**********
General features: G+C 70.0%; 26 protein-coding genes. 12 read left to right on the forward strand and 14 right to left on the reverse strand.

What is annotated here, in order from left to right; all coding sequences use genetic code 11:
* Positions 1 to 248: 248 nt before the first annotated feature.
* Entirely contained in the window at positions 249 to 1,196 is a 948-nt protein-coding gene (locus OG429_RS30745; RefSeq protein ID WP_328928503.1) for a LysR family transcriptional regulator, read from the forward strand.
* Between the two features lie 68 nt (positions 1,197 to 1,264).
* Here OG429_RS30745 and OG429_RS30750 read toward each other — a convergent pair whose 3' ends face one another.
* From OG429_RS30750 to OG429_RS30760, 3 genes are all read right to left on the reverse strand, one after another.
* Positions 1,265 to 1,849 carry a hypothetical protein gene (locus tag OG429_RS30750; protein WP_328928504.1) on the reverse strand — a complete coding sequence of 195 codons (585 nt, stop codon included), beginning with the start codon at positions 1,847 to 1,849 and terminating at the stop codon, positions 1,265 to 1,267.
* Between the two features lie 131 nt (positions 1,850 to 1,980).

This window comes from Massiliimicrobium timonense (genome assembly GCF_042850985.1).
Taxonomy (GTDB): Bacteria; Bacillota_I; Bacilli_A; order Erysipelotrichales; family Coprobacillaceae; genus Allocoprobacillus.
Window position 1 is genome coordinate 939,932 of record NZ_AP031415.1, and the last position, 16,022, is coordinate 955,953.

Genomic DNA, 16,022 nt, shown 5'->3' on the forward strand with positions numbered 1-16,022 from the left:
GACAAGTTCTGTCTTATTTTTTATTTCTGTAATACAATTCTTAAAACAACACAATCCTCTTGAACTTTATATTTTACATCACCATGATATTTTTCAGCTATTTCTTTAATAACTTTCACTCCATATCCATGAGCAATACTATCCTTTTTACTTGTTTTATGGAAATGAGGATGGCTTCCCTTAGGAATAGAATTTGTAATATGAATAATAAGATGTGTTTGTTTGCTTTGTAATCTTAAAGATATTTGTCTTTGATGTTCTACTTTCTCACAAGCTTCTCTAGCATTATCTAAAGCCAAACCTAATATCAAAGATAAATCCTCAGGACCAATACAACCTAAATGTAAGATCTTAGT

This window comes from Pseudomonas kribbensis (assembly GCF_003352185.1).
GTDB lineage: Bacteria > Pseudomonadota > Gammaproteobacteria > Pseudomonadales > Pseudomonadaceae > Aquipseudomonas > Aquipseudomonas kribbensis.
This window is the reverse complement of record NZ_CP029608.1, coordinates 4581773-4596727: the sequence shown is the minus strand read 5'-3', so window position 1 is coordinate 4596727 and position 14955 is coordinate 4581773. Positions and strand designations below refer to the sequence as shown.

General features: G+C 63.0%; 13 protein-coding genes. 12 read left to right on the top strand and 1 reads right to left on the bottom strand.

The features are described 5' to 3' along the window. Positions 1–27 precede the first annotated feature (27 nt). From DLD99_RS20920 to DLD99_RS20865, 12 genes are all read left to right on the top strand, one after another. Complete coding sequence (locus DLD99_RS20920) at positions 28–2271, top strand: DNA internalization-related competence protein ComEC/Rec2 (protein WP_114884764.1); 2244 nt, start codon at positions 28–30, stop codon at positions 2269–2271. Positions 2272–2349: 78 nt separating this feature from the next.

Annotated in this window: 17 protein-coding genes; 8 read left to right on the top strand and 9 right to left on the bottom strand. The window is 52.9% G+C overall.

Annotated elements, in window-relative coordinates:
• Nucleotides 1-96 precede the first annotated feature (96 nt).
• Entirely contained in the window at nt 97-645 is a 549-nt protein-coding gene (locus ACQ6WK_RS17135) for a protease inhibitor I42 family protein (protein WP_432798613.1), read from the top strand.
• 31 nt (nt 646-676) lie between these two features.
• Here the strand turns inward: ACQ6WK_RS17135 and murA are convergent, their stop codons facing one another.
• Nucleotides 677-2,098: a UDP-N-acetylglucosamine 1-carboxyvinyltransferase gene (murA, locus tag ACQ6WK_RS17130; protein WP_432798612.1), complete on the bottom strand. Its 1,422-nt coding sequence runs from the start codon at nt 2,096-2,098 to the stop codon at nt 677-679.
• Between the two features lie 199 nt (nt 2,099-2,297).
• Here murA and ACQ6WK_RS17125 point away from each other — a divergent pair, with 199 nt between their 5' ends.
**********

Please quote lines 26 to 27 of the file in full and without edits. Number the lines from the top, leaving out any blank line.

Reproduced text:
• Nucleotides 677-2,098: a UDP-N-acetylglucosamine 1-carboxyvinyltransferase gene (murA, locus tag ACQ6WK_RS17130; protein WP_432798612.1), complete on the bottom strand. Its 1,422-nt coding sequence runs from the start codon at nt 2,096-2,098 to the stop codon at nt 677-679.
• Between the two features lie 199 nt (nt 2,099-2,297).